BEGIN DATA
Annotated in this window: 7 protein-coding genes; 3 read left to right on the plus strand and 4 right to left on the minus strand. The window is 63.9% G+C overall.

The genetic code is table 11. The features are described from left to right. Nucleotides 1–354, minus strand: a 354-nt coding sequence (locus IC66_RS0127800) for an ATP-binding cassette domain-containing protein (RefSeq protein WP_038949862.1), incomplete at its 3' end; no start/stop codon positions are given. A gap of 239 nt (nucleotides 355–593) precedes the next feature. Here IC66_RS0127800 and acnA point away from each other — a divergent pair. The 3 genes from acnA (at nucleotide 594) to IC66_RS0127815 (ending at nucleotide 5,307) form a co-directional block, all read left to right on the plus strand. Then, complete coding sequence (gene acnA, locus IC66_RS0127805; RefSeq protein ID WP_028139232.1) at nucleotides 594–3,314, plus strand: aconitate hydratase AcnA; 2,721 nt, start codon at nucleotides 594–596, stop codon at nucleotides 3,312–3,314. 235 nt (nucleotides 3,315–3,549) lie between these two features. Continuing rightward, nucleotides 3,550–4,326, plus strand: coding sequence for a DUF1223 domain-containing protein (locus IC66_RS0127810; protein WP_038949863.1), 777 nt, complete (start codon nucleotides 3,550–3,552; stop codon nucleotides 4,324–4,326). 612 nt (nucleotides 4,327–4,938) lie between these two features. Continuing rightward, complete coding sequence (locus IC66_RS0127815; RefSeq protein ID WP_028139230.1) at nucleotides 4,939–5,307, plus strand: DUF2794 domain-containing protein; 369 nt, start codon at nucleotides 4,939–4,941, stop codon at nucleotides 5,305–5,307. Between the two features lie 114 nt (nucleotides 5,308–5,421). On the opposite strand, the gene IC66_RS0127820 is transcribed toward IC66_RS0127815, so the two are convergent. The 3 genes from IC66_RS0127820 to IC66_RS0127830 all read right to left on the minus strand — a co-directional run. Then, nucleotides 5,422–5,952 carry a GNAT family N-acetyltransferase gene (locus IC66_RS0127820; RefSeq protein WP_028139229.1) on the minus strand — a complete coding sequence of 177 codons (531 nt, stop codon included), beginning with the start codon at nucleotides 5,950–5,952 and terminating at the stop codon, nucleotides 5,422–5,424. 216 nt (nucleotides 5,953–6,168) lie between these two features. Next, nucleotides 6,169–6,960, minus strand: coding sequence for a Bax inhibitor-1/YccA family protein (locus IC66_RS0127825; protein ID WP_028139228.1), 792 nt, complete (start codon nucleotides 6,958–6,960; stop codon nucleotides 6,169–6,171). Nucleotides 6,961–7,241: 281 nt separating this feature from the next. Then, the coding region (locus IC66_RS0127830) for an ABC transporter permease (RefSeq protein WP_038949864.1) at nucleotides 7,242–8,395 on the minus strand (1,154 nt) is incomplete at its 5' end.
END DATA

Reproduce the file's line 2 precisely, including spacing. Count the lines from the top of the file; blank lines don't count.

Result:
The genetic code is table 11. The features are described from left to right. Nucleotides 1–354, minus strand: a 354-nt coding sequence (locus IC66_RS0127800) for an ATP-binding cassette domain-containing protein (RefSeq protein WP_038949862.1), incomplete at its 3' end; no start/stop codon positions are given. A gap of 239 nt (nucleotides 355–593) precedes the next feature. Here IC66_RS0127800 and acnA point away from each other — a divergent pair. The 3 genes from acnA (at nucleotide 594) to IC66_RS0127815 (ending at nucleotide 5,307) form a co-directional block, all read left to right on the plus strand. Then, complete coding sequence (gene acnA, locus IC66_RS0127805; RefSeq protein ID WP_028139232.1) at nucleotides 594–3,314, plus strand: aconitate hydratase AcnA; 2,721 nt, start codon at nucleotides 594–596, stop codon at nucleotides 3,312–3,314. 235 nt (nucleotides 3,315–3,549) lie between these two features. Continuing rightward, nucleotides 3,550–4,326, plus strand: coding sequence for a DUF1223 domain-containing protein (locus IC66_RS0127810; protein WP_038949863.1), 777 nt, complete (start codon nucleotides 3,550–3,552; stop codon nucleotides 4,324–4,326). 612 nt (nucleotides 4,327–4,938) lie between these two features. Continuing rightward, complete coding sequence (locus IC66_RS0127815; RefSeq protein ID WP_028139230.1) at nucleotides 4,939–5,307, plus strand: DUF2794 domain-containing protein; 369 nt, start codon at nucleotides 4,939–4,941, stop codon at nucleotides 5,305–5,307. Between the two features lie 114 nt (nucleotides 5,308–5,421). On the opposite strand, the gene IC66_RS0127820 is transcribed toward IC66_RS0127815, so the two are convergent. The 3 genes from IC66_RS0127820 to IC66_RS0127830 all read right to left on the minus strand — a co-directional run. Then, nucleotides 5,422–5,952 carry a GNAT family N-acetyltransferase gene (locus IC66_RS0127820; RefSeq protein WP_028139229.1) on the minus strand — a complete coding sequence of 177 codons (531 nt, stop codon included), beginning with the start codon at nucleotides 5,950–5,952 and terminating at the stop codon, nucleotides 5,422–5,424. 216 nt (nucleotides 5,953–6,168) lie between these two features. Next, nucleotides 6,169–6,960, minus strand: coding sequence for a Bax inhibitor-1/YccA family protein (locus IC66_RS0127825; protein ID WP_028139228.1), 792 nt, complete (start codon nucleotides 6,958–6,960; stop codon nucleotides 6,169–6,171). Nucleotides 6,961–7,241: 281 nt separating this feature from the next. Then, the coding region (locus IC66_RS0127830) for an ABC transporter permease (RefSeq protein WP_038949864.1) at nucleotides 7,242–8,395 on the minus strand (1,154 nt) is incomplete at its 5' end.